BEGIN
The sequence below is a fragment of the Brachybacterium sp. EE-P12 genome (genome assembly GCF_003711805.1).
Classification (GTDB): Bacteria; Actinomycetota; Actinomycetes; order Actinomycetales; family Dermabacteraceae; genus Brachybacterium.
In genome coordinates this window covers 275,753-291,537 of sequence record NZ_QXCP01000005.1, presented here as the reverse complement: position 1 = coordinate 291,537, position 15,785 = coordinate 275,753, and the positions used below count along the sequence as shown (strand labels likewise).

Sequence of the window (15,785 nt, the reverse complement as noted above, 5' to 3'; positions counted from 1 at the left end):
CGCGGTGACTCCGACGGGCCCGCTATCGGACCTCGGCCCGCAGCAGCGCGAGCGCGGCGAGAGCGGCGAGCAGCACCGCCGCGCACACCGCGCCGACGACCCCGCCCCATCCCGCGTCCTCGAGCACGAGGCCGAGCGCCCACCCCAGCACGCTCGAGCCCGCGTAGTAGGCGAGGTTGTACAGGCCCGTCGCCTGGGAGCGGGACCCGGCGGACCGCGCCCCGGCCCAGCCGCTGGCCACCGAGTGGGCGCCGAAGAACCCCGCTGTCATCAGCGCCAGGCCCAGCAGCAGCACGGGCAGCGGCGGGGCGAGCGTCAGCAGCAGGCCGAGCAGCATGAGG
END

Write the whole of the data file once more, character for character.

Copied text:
The sequence below is a fragment of the Brachybacterium sp. EE-P12 genome (genome assembly GCF_003711805.1).
Classification (GTDB): Bacteria; Actinomycetota; Actinomycetes; order Actinomycetales; family Dermabacteraceae; genus Brachybacterium.
In genome coordinates this window covers 275,753-291,537 of sequence record NZ_QXCP01000005.1, presented here as the reverse complement: position 1 = coordinate 291,537, position 15,785 = coordinate 275,753, and the positions used below count along the sequence as shown (strand labels likewise).

Sequence of the window (15,785 nt, the reverse complement as noted above, 5' to 3'; positions counted from 1 at the left end):
CGCGGTGACTCCGACGGGCCCGCTATCGGACCTCGGCCCGCAGCAGCGCGAGCGCGGCGAGAGCGGCGAGCAGCACCGCCGCGCACACCGCGCCGACGACCCCGCCCCATCCCGCGTCCTCGAGCACGAGGCCGAGCGCCCACCCCAGCACGCTCGAGCCCGCGTAGTAGGCGAGGTTGTACAGGCCCGTCGCCTGGGAGCGGGACCCGGCGGACCGCGCCCCGGCCCAGCCGCTGGCCACCGAGTGGGCGCCGAAGAACCCCGCTGTCATCAGCGCCAGGCCCAGCAGCAGCACGGGCAGCGGCGGGGCGAGCGTCAGCAGCAGGCCGAGCAGCATGAGG